Saturday, 25 October 2008

Bloody rickshaw drivers!

An interesting end to the day! The neighbour's lad and I had been in to Trivandrum to buy a few things. As they were bulky I decided to take a "rickshaw" home and, as luck would have it we found one immediately. He quoted 200 Rupees for the trip from the centre of TRV to Muttacadu which I thought was fair enough so didn't haggle. Once in the rickshaw he confirmed the price, which was reassuring. The ride was exciting to say the least! He drove like a madman - typical of rickshaw drivers. All over the road, overtaking everything possible, even cars indicating right! Just as we reached Kovalam the rickshaw hiccuped a few times but we kept going. The engine was probably red hot as we'd been driving flat-out all the way. Anyway, the driver started heading towards Kovalam Beach and I had to redirect him the 2km or so to my house. Not a big issue, so I thought, until it came to paying him. He switched off the engine, in anticipation of a bit of trouble I now realise. "400 Rupees" he demanded! Double! No Way!! In his broken English he tried to say that he had expected to go to the tourist area, not Muttacadu, and could therefore get a fare back again. No way was I having any of it. Even if he had genuinely made a mistake the tourist area is less than 4km from here, and is already over-supplied with taxis. I have heard of rickshaw drivers trying it on but this was the first time I'd encountered it. It took a full ten minutes, if not more, of him haranguing me first for the extra 200 Rs, then 40Rs, then 20Rs... although this is nothing really, to a Westerner, (20Rs = £0.25) it's the principle of it. And if I give in he's more likely to try it again withe next Gora he encounters. In the end, even with the support of the woman next door and her mother, with everyone at him, he would not be persuaded to go away, so I just told the others to go indoors, and I went inside myself and shut the door on him. Apparently he hung about for a few minutes and then sloped off. It's quite intimidating.

We'd gone to Trivandrum to get some bits and bobs - curtains, a curtain pole, fixings, pillows, bed sheet, pillow covers etc. We were successful with it all! Biggest bargain was the pole which we hunted high and low for, and then ended up on Bazaar Road, East Fort. It is long, narrow, with vehicles fighting pedestrians for space, has loads of shops and has just about everything imaginable - you just have to find it! There are no pavements, the roofs are gutterless, and it was chucking it down! Eventually we stumbled upon a little hardware store and could buy the pipe by the inch, individual screws, individual wall plugs, and the brackets. It all came to 66Rs - about £0.83! Pretty amazing I think, and a genuine, older, guy selling it. I'll use him again.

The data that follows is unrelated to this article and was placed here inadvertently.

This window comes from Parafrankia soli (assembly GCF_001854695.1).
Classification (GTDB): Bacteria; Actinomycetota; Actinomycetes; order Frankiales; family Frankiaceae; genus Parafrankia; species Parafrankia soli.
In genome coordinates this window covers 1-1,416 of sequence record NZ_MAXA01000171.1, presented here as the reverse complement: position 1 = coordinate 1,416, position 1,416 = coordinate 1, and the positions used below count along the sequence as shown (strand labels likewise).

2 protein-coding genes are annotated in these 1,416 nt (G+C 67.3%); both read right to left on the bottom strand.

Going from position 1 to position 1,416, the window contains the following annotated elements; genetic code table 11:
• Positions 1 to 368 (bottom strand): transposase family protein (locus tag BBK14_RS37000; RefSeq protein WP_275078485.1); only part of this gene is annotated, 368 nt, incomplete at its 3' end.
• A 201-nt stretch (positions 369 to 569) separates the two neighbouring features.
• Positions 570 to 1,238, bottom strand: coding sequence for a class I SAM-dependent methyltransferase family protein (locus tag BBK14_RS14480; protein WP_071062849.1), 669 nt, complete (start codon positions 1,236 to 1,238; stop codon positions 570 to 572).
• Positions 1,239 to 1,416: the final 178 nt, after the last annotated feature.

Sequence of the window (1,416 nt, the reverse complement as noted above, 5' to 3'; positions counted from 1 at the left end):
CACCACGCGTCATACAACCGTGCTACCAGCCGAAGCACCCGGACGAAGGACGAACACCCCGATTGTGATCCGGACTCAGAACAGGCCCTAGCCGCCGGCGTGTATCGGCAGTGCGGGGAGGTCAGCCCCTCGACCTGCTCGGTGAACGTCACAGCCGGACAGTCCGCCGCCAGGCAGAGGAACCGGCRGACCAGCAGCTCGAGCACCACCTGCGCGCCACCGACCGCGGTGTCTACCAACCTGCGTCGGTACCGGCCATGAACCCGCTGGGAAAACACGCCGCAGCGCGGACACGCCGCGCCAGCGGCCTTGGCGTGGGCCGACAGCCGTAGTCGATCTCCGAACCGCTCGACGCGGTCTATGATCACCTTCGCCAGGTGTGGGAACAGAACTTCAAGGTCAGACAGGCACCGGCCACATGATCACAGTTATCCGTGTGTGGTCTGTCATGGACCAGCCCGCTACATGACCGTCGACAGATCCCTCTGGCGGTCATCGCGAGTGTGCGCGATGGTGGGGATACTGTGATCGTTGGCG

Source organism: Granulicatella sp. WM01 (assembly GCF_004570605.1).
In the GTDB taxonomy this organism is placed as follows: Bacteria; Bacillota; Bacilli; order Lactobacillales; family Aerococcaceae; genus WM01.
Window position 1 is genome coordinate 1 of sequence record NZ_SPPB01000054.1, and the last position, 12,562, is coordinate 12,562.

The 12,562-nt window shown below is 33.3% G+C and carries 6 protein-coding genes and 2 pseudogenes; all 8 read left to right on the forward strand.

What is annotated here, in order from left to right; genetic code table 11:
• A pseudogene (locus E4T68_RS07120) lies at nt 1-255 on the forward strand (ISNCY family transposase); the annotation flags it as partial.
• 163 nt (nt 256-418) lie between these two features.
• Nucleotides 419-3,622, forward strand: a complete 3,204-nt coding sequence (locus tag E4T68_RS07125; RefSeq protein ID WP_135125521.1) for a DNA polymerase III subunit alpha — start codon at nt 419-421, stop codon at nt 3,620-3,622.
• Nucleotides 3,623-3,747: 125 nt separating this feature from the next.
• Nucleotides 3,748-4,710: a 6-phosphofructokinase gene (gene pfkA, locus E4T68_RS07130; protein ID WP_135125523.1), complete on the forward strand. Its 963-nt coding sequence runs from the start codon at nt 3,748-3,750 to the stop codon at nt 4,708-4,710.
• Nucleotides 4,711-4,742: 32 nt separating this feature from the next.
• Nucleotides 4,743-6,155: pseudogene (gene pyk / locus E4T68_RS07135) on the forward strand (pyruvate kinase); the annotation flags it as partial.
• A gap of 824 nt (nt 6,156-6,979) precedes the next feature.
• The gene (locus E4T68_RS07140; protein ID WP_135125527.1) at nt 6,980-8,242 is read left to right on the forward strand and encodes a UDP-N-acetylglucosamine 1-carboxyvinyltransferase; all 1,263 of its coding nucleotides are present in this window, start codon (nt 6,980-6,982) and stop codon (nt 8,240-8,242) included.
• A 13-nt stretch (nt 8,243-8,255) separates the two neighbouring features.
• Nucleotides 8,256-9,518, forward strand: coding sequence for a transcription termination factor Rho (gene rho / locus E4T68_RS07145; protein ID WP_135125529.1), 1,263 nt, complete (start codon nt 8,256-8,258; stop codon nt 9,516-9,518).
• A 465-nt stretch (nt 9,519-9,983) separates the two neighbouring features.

As Tuesday had been a day of strikes in Kerala, and school was closed, today (Saturday) was a school day to make up for it. I can't imagine that happening in the UK! For two hours this morning I worked with a 15 year-old girl. I think I mentioned her before - she's the one who can't do basic arithmetic. Not only that, but she struggles with Roman numerals as number representation. After two hours it was me who was struggling, I can tell you. Nearly tearing my hair out, in fact! I suppose 2hrs is too long a lesson, for both of us. We were trying to do simple subtraction - three digit numbers where each digit of the numerator was larger than the denominator, so they should have been easy. She started off using marks to represent the digits, and then crossed off the number of marks to be subtracted. Many times she put down too many or too few marks, crossed off too many or too few, miscounted the remainder, and then wrote down something completely different! I tried simplifying it to single digit subtraction, and then resorted to using counters (something tangible), and then tried getting her to write down rows of 1's, 2's 3's... even with that she made mistakes. I haven't given up but God, it's hard. I think I'll try money next - playing at buying things from a shop for instance.

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